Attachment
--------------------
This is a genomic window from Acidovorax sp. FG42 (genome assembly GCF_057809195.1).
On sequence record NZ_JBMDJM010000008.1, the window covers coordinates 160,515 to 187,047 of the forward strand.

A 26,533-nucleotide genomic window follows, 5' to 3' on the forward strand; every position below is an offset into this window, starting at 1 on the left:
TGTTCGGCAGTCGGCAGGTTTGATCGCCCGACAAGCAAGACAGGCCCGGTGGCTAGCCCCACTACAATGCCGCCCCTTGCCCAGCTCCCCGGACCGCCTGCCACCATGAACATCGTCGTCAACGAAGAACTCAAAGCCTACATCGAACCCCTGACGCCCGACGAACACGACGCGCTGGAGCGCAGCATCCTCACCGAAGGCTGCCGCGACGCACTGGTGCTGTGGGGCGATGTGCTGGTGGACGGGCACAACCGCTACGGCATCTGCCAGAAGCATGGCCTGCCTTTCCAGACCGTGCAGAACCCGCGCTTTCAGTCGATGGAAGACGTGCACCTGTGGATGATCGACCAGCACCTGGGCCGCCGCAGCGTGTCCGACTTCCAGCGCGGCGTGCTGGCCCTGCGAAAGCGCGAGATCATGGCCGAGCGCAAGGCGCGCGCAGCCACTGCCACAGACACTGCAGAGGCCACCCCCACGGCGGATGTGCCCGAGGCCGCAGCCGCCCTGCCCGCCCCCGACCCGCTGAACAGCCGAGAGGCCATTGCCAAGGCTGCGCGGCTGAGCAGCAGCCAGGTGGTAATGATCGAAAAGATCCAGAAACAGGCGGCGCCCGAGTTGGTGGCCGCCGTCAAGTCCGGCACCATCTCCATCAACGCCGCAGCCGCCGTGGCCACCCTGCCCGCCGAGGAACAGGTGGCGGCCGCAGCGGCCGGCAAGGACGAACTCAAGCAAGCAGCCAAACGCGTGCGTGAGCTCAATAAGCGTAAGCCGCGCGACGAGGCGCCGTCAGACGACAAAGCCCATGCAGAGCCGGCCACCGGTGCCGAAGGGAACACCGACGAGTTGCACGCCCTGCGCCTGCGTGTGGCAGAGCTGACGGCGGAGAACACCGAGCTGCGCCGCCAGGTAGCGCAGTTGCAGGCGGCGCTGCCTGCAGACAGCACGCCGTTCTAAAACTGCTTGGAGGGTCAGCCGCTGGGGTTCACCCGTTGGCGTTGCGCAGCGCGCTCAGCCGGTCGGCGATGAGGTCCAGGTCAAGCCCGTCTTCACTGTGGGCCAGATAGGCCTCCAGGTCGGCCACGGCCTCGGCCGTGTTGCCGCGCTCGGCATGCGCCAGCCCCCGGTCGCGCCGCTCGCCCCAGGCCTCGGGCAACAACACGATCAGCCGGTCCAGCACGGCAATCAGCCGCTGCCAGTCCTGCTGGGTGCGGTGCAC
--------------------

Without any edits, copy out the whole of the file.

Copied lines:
This is a genomic window from Acidovorax sp. FG42 (genome assembly GCF_057809195.1).
On sequence record NZ_JBMDJM010000008.1, the window covers coordinates 160,515 to 187,047 of the forward strand.

A 26,533-nucleotide genomic window follows, 5' to 3' on the forward strand; every position below is an offset into this window, starting at 1 on the left:
TGTTCGGCAGTCGGCAGGTTTGATCGCCCGACAAGCAAGACAGGCCCGGTGGCTAGCCCCACTACAATGCCGCCCCTTGCCCAGCTCCCCGGACCGCCTGCCACCATGAACATCGTCGTCAACGAAGAACTCAAAGCCTACATCGAACCCCTGACGCCCGACGAACACGACGCGCTGGAGCGCAGCATCCTCACCGAAGGCTGCCGCGACGCACTGGTGCTGTGGGGCGATGTGCTGGTGGACGGGCACAACCGCTACGGCATCTGCCAGAAGCATGGCCTGCCTTTCCAGACCGTGCAGAACCCGCGCTTTCAGTCGATGGAAGACGTGCACCTGTGGATGATCGACCAGCACCTGGGCCGCCGCAGCGTGTCCGACTTCCAGCGCGGCGTGCTGGCCCTGCGAAAGCGCGAGATCATGGCCGAGCGCAAGGCGCGCGCAGCCACTGCCACAGACACTGCAGAGGCCACCCCCACGGCGGATGTGCCCGAGGCCGCAGCCGCCCTGCCCGCCCCCGACCCGCTGAACAGCCGAGAGGCCATTGCCAAGGCTGCGCGGCTGAGCAGCAGCCAGGTGGTAATGATCGAAAAGATCCAGAAACAGGCGGCGCCCGAGTTGGTGGCCGCCGTCAAGTCCGGCACCATCTCCATCAACGCCGCAGCCGCCGTGGCCACCCTGCCCGCCGAGGAACAGGTGGCGGCCGCAGCGGCCGGCAAGGACGAACTCAAGCAAGCAGCCAAACGCGTGCGTGAGCTCAATAAGCGTAAGCCGCGCGACGAGGCGCCGTCAGACGACAAAGCCCATGCAGAGCCGGCCACCGGTGCCGAAGGGAACACCGACGAGTTGCACGCCCTGCGCCTGCGTGTGGCAGAGCTGACGGCGGAGAACACCGAGCTGCGCCGCCAGGTAGCGCAGTTGCAGGCGGCGCTGCCTGCAGACAGCACGCCGTTCTAAAACTGCTTGGAGGGTCAGCCGCTGGGGTTCACCCGTTGGCGTTGCGCAGCGCGCTCAGCCGGTCGGCGATGAGGTCCAGGTCAAGCCCGTCTTCACTGTGGGCCAGATAGGCCTCCAGGTCGGCCACGGCCTCGGCCGTGTTGCCGCGCTCGGCATGCGCCAGCCCCCGGTCGCGCCGCTCGCCCCAGGCCTCGGGCAACAACACGATCAGCCGGTCCAGCACGGCAATCAGCCGCTGCCAGTCCTGCTGGGTGCGGTGCAC